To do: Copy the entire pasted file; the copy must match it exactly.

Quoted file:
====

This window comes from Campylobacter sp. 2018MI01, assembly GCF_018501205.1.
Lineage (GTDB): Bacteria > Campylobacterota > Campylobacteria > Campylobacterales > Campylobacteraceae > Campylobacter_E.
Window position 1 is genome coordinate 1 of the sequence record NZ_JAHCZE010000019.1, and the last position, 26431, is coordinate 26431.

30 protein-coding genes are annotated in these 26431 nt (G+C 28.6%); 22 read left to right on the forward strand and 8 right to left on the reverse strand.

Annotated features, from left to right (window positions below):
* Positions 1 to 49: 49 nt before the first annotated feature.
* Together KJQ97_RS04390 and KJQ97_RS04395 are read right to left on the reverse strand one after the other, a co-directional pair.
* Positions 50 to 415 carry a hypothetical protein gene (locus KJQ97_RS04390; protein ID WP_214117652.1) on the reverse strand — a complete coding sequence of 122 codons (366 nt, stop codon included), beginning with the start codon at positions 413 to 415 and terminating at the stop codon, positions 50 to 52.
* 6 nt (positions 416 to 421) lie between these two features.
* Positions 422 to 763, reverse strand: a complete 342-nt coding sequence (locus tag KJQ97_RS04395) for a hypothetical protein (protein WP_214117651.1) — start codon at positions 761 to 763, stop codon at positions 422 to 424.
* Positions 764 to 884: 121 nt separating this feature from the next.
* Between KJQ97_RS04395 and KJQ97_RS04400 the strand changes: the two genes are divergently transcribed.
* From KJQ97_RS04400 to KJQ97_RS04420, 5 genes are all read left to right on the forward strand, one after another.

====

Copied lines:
This window comes from Campylobacter sp. 2018MI01, assembly GCF_018501205.1.
Lineage (GTDB): Bacteria > Campylobacterota > Campylobacteria > Campylobacterales > Campylobacteraceae > Campylobacter_E.
Window position 1 is genome coordinate 1 of the sequence record NZ_JAHCZE010000019.1, and the last position, 26431, is coordinate 26431.

30 protein-coding genes are annotated in these 26431 nt (G+C 28.6%); 22 read left to right on the forward strand and 8 right to left on the reverse strand.

Annotated features, from left to right (window positions below):
* Positions 1 to 49: 49 nt before the first annotated feature.
* Together KJQ97_RS04390 and KJQ97_RS04395 are read right to left on the reverse strand one after the other, a co-directional pair.
* Positions 50 to 415 carry a hypothetical protein gene (locus KJQ97_RS04390; protein ID WP_214117652.1) on the reverse strand — a complete coding sequence of 122 codons (366 nt, stop codon included), beginning with the start codon at positions 413 to 415 and terminating at the stop codon, positions 50 to 52.
* 6 nt (positions 416 to 421) lie between these two features.
* Positions 422 to 763, reverse strand: a complete 342-nt coding sequence (locus tag KJQ97_RS04395) for a hypothetical protein (protein WP_214117651.1) — start codon at positions 761 to 763, stop codon at positions 422 to 424.
* Positions 764 to 884: 121 nt separating this feature from the next.
* Between KJQ97_RS04395 and KJQ97_RS04400 the strand changes: the two genes are divergently transcribed.
* From KJQ97_RS04400 to KJQ97_RS04420, 5 genes are all read left to right on the forward strand, one after another.